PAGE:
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Govt addressed seafarers’ concerns; recruitment agency says Trinidadians not hired

Noble Bob Douglas. Anchored next to the drill-ship is a supply vessel.

The Guyana government has already intervened to address claims of discrimination against Guyanese seafarers by one of the companies contracted to hire them to work aboard vessels involved in oil exploration offshore Guyan.

The Guyana Seafarer’s and General Workers Union (GS&GWU) said Wednesday that most seamen and other mariners were not being employed by companies that have been contracted by ExxonMobil to work on vessels in the Guyana basin. That union also claimed Guyanese seafarers were also being paid lower than their counterparts from Trinidad and Tobago.

While the union said the seafarers’ concerns were not addressed to their satisfaction by Minister of Public Infrastructure, David Patterson, he told Demerara Waves Online News there is evidence that he represented the workers’ cause. “It is unfortunate that the new body was not forthright enough to inform that I acted on behalf of all the members provided to me since last year,” Minister of Public Infrastructure, David Patterson told Demerara Waves Online News. On the issue of disparity in salaries, Patterson said that “that was never raised with me, only employment was raised.”

Operations Manager for Eldorado Offshore, Richard De Nobrega also rubbished the claims by the union that only Trinidadians were being employed, saying that 80 percent of the crews aboard the vessels are Guyanese who undergo paid overseas training.

“Our first and only priority is Guyanese,” said De Nobrega who is also Operations Manager of El Dorado’s parent company, RAMPS Logistics. “We don’t hire Trinidadians to work in Guyana. Let me make this explicitly clear.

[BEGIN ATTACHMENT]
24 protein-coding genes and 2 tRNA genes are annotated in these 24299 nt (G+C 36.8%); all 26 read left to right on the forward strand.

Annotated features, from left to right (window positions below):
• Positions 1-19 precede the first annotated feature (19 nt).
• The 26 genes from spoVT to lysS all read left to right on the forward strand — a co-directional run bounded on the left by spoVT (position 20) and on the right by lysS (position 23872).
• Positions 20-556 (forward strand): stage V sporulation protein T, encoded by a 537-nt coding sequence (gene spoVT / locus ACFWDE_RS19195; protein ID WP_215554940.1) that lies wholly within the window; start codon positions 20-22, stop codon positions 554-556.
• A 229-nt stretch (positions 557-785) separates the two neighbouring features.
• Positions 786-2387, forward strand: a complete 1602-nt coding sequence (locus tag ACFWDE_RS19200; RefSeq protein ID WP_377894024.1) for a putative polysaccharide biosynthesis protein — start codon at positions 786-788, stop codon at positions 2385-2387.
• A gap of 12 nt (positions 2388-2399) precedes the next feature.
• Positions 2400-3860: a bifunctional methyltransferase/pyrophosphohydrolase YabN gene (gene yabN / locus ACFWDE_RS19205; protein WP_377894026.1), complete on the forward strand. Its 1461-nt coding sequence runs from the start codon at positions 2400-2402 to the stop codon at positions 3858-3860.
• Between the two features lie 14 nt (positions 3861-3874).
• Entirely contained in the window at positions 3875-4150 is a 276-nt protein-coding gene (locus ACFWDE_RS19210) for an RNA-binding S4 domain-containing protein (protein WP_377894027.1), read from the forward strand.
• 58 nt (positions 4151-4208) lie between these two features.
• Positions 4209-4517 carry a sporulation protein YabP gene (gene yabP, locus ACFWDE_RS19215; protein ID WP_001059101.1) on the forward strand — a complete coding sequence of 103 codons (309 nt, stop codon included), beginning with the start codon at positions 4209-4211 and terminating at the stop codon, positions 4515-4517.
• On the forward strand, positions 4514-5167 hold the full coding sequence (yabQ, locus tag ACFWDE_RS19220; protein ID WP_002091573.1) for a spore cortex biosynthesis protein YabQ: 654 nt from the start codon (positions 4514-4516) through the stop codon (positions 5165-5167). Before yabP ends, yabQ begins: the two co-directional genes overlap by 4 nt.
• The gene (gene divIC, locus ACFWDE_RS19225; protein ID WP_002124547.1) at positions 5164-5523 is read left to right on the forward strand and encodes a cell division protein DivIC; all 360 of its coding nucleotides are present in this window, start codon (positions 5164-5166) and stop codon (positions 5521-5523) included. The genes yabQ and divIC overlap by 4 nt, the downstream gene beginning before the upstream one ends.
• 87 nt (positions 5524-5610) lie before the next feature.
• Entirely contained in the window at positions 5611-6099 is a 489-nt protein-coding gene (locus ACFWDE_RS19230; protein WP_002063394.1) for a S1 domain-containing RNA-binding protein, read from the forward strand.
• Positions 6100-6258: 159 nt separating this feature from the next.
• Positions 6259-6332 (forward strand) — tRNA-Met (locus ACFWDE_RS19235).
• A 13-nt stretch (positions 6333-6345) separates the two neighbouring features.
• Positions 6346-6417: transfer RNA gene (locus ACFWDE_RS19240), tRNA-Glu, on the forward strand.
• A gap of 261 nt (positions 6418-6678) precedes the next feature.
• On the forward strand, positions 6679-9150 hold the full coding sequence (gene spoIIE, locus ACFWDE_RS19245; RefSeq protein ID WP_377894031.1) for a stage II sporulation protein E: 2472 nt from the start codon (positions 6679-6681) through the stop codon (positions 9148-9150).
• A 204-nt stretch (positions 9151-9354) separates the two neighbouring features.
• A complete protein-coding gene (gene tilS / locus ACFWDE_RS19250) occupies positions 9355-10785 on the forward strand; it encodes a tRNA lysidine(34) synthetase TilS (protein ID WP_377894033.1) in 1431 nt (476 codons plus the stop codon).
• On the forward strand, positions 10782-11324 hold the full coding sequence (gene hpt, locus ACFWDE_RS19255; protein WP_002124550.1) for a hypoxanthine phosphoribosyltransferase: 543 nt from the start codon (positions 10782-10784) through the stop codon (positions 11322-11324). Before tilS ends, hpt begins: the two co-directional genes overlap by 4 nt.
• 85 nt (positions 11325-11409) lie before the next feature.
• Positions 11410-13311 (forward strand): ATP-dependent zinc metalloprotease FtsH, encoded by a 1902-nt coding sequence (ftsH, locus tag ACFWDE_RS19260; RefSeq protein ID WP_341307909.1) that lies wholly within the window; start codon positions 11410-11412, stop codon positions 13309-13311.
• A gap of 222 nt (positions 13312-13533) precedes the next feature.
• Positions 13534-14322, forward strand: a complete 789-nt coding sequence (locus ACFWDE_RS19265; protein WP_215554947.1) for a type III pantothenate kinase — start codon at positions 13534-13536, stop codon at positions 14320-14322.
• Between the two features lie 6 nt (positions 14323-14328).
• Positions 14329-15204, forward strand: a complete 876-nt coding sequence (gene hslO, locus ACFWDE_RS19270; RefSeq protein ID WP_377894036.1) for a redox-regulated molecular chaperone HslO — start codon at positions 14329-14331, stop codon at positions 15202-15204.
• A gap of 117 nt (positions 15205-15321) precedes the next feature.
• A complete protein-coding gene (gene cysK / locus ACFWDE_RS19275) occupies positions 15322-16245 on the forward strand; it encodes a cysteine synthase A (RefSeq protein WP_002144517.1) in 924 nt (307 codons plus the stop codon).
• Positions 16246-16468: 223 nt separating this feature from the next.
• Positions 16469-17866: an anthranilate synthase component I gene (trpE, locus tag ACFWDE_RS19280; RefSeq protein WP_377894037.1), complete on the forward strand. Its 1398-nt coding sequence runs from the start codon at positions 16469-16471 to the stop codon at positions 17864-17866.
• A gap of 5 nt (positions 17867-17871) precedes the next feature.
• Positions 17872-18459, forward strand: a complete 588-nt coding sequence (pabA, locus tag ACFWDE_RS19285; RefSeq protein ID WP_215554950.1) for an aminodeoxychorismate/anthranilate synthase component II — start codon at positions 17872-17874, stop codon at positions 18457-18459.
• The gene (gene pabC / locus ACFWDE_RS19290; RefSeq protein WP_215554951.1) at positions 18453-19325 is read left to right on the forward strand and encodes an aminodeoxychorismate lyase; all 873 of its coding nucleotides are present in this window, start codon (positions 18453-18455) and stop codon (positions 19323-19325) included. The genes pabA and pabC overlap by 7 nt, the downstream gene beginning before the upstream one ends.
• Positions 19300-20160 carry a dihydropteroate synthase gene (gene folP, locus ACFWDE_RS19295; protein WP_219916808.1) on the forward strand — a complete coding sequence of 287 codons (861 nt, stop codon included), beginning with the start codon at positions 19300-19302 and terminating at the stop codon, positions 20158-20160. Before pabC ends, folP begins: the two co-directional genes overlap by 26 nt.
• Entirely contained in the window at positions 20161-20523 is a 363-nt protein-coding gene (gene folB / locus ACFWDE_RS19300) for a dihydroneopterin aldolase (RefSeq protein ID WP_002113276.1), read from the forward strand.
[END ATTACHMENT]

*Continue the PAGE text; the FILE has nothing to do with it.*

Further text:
El Dorado offshore hires no other nationality but Guyanese including seafarers,” he added.  The official said in some instances Guyanese are being employed to work on vessels offshore Suriname.

De Nobrega said El Dorado Offshore was contracted to hire personnel after a competitive process based on its success and adherence to international standards. He noted that company has already been awarded by the Shipping Association of Guyana for its emphasis on local content.

GS&GWU General Secretary, Simone Fortune said Guyanese seamen required work-permits when taking up employment opportunities in Trinidad and Tobago, but nationals of that twin-island republic are taking up similar jobs at short notice without work permits. Fortune alleged that the Guyanese seamen and related categories of workers were being paid less than their Trinidadian counterparts.

“We have other concerns where they are not employing the Guyanese officers and even when they do employ the officers and the ordinary sailors and the able seamen, they will not pay them the same salary rate as they would pay the Trinidadians, even though they are doing the same work,” Fortune said.

Industry sources said variations in pay vary from position to position, certification, levels of experience, among others.

While the GS&GWU official said the workers are unionised, she said the contracted companies were not contacted as “we were trying to do it through the higher authorities”.

The issue emerged last week Saturday when about 30 seafarers attebded the Policy Forum Guyana(PFG) Open Space meeting on Oil & Gas held at the New Amsterdam Technical Institute.

“The main frustration of the seafarers focused on Trinidad seamen being given systematic preference over qualified Guyanese to jobs on the oil rig and related work. This came about, it was alleged, because Exxon has sub-contracted the hiring of seamen to Ramps Logistics, a Trinidadian –owned firm which in turn largely hires from three other Trinidadian firms with offices here,” the Policy Forum Group said. They claimed, according to the group, that jobs are advertised in the newspapers, the men allege, but when Guyanese apply, they rarely get picked. “Advertised jobs include able-bodies seamen (AB) ordinary sailors (OS0 captains, mates , engineers and riggers.  Many Guyanese seafarers qualified in all of these positions, with years of experience in the oil industry in the Caribbean and the Middle East are not getting jobs.”

The GS&GWU, according to the Policy Forum Group, claim some 2000 qualified seamen are available in New Amsterdam alone.

The GS&GWU, formed in March 2018 wrote to the Minister of Foreign Affairs because the discrimination which they allege is taking place is primarily rooted in Trinidadians being hired on more favourable terms than Guyanese.

The Policy Forum Group ended with assurances that documentary evidence to substantiate the allegations would be provided to the Guyana Human Rights Association in the coming week.

De Nobrega confirmed that workers are required to work 28 days on and 28 days off in keeping with safety standards, but again he stressed that no Trinidadians were employed on any of the vessels through El Dorado.